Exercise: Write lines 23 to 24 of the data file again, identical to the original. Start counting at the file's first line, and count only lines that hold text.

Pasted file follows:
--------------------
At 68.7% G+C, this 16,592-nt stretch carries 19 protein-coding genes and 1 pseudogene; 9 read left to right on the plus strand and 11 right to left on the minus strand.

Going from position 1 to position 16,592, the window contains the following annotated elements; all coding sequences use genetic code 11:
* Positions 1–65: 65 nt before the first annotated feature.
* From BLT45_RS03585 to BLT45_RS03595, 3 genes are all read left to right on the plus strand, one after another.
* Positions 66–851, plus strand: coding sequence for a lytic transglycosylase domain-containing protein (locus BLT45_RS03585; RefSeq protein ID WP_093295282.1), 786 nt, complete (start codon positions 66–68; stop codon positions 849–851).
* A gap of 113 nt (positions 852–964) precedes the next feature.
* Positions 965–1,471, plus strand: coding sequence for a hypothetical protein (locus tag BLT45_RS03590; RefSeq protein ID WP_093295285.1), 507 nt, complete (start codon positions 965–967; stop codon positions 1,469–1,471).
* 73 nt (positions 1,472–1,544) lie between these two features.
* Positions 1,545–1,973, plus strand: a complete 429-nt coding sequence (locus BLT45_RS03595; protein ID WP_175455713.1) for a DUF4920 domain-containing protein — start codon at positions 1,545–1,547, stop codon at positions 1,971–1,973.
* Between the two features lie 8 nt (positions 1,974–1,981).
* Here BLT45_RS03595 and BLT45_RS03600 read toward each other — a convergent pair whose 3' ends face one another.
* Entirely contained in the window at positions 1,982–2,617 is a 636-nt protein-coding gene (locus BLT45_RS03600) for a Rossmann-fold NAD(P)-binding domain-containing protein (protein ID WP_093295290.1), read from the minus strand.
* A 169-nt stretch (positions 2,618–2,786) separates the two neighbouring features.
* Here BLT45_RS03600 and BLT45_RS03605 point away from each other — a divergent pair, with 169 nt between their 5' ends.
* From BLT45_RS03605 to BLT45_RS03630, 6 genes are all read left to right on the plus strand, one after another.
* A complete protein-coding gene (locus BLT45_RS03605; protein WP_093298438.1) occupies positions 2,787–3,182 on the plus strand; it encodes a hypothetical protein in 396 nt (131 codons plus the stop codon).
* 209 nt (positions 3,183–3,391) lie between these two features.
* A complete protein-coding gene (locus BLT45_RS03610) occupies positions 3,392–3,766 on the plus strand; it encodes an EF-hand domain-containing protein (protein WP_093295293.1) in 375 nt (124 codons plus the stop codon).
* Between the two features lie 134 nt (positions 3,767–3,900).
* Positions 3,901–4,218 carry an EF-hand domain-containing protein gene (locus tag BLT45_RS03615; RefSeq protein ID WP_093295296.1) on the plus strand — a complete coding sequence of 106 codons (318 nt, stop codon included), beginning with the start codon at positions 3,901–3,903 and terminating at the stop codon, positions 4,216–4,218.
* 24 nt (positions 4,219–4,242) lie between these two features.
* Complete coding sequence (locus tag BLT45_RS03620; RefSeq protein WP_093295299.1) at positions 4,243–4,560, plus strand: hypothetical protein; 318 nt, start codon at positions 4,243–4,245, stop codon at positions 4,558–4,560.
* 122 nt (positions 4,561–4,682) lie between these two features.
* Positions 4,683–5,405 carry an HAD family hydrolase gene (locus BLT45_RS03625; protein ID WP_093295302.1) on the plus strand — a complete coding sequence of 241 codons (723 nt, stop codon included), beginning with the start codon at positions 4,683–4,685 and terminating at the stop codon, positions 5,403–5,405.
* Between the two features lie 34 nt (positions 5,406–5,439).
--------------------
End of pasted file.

* 122 nt (positions 4,561–4,682) lie between these two features.
* Positions 4,683–5,405 carry an HAD family hydrolase gene (locus BLT45_RS03625; protein ID WP_093295302.1) on the plus strand — a complete coding sequence of 241 codons (723 nt, stop codon included), beginning with the start codon at positions 4,683–4,685 and terminating at the stop codon, positions 5,403–5,405.